Digging Into Forensic Science: What Can Human Remains Tell Us?

The study of human remains has been popularized in the form of crime novels and television shows. But real crime-fighting is more than a thrilling chase and mysterious motive; one of the biggest contributors to catching perpetrators comes from who the victims are and how they met their unfortunate demise. This encompasses the work of a forensic scientist. Forensic Science is a huge topic; you won’t believe the number of academic fields that come together to solve crimes. Let’s talk about just two of these areas in detail to see how they help with investigations: Forensic Entomology and Forensic Anthropology. Both the study of insects, and the study of bones can tell us a lot about human remains, most of which we’ll talk about right here. 

Forensic Entomology deals with calculating the post-mortem interval (PMI) by analyzing the type and amount of insects present on a decomposing body. This PMI value tells us how long it has been since the individual has died, and is a critical component of evidence presented in court. Who knew insects could be so helpful this way? These intriguing decomposers not only aid in estimating the time of unexplained death, but can also tell us the location of death, toxins present, animal scavenging, and many more. 

Chrysomya albiceps is a species of blowfly that is the first to arrive at the scene of the crime because of their ability to detect strong odors. They are considered one of the most important species in the field of forensic entomology and medicolegal investigations because of their use in determining post-mortem intervals (PMIs) (Grassberger et al. 2003). They are distributed throughout the African continent, Europe, Asia, and Mediterranean regions. However, after the initial phase of decomposition when the blowflies have had their fill, a different set of creepy crawlies come to the scene: beetles. They decompose the body further; in the end, only hair and bones might remain. Such tiny insects can still decompose a whole human body and that’s why team-work is the best.

“How can just the bones of a person tell a story about their ancestry, sex, age, and height? “

So what happens when investigators are too late to find the body? When the bugs have gone through flesh and only bones are left as evidence? It is almost an underrated topic, but this is where forensic anthropology comes into play. Forensic Anthropologists analyze the skeletal remains of humans from questionable deaths. This branch of Anthropology focuses on studying skeletal remains to understand the cause of death, time of death, and most importantly identification. This is not only vital evidence for criminal trials involving homicide cases, but also in identifying victims of mass casualties and other such situations. Now the question is, how do anthropologists determine these things? How can just the bones of a person tell a story about their ancestry, sex, age, and height?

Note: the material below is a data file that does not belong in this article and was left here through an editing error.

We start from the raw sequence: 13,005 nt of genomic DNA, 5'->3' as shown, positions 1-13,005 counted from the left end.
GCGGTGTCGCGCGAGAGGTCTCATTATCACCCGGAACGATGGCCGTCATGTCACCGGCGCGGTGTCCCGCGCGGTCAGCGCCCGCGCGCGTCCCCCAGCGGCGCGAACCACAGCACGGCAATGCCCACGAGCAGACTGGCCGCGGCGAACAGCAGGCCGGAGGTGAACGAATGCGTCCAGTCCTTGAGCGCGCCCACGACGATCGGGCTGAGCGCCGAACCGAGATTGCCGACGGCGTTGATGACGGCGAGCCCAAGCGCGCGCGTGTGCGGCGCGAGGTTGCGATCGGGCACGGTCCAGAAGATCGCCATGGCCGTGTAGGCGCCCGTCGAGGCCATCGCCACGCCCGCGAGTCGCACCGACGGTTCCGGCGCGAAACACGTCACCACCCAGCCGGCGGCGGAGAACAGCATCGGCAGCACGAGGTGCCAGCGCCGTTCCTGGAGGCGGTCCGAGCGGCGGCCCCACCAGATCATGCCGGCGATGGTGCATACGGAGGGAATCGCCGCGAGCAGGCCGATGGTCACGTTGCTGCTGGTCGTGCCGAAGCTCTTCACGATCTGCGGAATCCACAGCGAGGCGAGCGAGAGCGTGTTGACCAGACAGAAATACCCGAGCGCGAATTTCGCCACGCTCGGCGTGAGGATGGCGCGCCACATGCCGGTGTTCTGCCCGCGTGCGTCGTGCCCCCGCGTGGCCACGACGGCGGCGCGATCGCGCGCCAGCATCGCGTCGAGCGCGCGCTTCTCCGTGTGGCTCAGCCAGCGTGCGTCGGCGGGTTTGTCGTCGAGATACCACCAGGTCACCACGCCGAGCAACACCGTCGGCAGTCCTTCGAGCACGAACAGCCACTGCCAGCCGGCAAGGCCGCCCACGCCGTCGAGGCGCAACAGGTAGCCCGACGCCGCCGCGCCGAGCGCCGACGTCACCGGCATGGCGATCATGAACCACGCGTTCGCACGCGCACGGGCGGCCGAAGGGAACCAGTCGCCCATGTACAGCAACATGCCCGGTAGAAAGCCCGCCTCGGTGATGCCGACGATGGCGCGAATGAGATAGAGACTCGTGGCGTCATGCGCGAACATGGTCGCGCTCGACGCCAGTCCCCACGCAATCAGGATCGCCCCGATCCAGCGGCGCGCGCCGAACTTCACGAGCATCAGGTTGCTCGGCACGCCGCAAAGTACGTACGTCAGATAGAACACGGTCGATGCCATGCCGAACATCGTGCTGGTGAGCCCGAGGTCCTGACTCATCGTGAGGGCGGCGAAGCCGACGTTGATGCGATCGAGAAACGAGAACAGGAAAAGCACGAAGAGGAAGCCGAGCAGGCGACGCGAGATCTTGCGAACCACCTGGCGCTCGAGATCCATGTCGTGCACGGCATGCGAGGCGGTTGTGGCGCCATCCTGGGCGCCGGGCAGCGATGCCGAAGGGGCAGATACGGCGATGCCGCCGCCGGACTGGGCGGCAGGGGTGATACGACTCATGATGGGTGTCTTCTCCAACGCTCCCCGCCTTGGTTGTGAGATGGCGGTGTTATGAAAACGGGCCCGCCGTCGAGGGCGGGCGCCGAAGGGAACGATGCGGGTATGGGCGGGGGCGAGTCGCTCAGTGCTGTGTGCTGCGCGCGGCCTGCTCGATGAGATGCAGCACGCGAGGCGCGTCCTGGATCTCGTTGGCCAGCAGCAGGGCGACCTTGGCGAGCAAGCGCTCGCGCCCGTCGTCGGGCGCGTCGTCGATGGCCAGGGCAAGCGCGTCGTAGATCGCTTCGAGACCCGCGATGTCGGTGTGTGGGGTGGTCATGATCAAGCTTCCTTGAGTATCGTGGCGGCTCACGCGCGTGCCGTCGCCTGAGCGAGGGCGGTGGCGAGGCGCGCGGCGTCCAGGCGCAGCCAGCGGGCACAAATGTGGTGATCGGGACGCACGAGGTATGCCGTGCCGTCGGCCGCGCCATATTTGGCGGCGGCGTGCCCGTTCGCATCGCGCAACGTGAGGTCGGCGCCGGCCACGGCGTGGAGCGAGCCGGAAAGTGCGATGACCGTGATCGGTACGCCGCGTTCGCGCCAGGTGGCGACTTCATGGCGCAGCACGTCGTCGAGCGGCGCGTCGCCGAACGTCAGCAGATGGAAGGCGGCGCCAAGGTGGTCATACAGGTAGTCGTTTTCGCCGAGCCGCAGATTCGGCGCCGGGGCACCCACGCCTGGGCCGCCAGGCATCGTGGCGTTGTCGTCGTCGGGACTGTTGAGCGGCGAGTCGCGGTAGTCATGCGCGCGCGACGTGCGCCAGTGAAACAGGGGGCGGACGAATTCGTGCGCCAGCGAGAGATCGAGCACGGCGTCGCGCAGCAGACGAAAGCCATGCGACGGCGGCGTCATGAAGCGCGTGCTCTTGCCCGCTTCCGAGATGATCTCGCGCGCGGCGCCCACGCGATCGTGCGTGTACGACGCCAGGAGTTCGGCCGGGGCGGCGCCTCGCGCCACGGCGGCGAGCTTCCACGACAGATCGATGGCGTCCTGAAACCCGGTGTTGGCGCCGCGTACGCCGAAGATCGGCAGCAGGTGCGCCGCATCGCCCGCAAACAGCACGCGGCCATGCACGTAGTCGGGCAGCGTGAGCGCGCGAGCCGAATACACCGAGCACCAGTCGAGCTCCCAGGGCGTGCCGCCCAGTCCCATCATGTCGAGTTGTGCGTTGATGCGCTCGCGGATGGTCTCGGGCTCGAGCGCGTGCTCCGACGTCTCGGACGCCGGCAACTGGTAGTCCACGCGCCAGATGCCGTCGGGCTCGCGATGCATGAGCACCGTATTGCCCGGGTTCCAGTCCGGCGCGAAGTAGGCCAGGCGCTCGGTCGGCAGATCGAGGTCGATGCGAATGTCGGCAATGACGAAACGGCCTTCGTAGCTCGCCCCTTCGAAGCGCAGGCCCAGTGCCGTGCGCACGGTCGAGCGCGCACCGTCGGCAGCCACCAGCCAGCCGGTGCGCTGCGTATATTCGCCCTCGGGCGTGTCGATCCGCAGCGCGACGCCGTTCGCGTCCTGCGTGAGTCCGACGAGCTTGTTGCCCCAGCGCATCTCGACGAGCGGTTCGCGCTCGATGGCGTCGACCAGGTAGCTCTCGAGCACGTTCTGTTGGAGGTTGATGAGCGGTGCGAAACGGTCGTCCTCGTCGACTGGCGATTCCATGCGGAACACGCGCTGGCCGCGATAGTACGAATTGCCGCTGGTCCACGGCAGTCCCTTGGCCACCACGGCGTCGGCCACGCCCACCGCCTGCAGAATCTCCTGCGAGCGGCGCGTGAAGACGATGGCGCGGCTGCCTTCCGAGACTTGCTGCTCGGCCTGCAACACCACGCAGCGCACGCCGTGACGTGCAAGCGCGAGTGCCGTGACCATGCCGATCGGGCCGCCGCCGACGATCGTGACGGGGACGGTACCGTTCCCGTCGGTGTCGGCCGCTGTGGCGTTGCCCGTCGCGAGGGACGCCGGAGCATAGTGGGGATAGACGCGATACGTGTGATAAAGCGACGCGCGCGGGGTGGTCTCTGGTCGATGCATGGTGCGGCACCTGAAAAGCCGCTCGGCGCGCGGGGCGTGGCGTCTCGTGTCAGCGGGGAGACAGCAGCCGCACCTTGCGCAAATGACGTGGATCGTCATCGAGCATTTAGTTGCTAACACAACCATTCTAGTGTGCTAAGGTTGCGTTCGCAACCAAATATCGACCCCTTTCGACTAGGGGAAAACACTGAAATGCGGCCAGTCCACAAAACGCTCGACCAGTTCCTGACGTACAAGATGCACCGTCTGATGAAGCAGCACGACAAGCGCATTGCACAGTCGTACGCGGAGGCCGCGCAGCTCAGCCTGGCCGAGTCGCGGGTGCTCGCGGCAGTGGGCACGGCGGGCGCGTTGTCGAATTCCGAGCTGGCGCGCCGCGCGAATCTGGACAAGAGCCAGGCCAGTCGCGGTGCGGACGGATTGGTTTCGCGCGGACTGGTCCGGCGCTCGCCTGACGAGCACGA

One of the first and foremost keys to the identification of remains is biological sex. There are various ways to pinpoint this from human remains, but the most obvious indicator lies in the pelvis, or hip bone. Male and female pelvis’ have distinct features that set them apart and help in distinguishing sex from bones (Austin and King 2016). This is because females have evolutionarily developed wider pelvic bones to accommodate for giving birth. One of the drawbacks to this method is that many of these sex differences arise only after puberty; so in the unfortunate case of a child’s remains, these bones would not be helpful.

In order to identify the ancestry of remains, there are two main ways: Anthroposcopy and metric methods (Byers 2016). Anthroposcopy is basically a visual assessment of the bones. There are certain characteristics that follow different patterns in different ancestries. For example, remains of European descent tend to have narrower nasal openings, while Asian and African descent have intermediate and wide openings respectively. Metric methods are different from anthroposcopy in that it involves actual math that uses measurements, formulas, and calculations to determine ancestral groups. These comparisons can be very helpful in identifying an individual’s ancestry, but it is important to keep in mind that these observations can be very fluid. After all, biological race does differ from social race; so this approach needs to be taken with caution.


References

Byers, S. N. (2011). Introduction to forensic anthropology. Boston: Prentice Hall.

Grassberger, Martin, Elisabeth Friedrich, and Christian Reiter. “The blowfly Chrysomya albiceps (Wiedemann) (Diptera: Calliphoridae) as a new forensic indicator in Central Europe.” International journal of legal medicine 117.2 (2003): 75-81.

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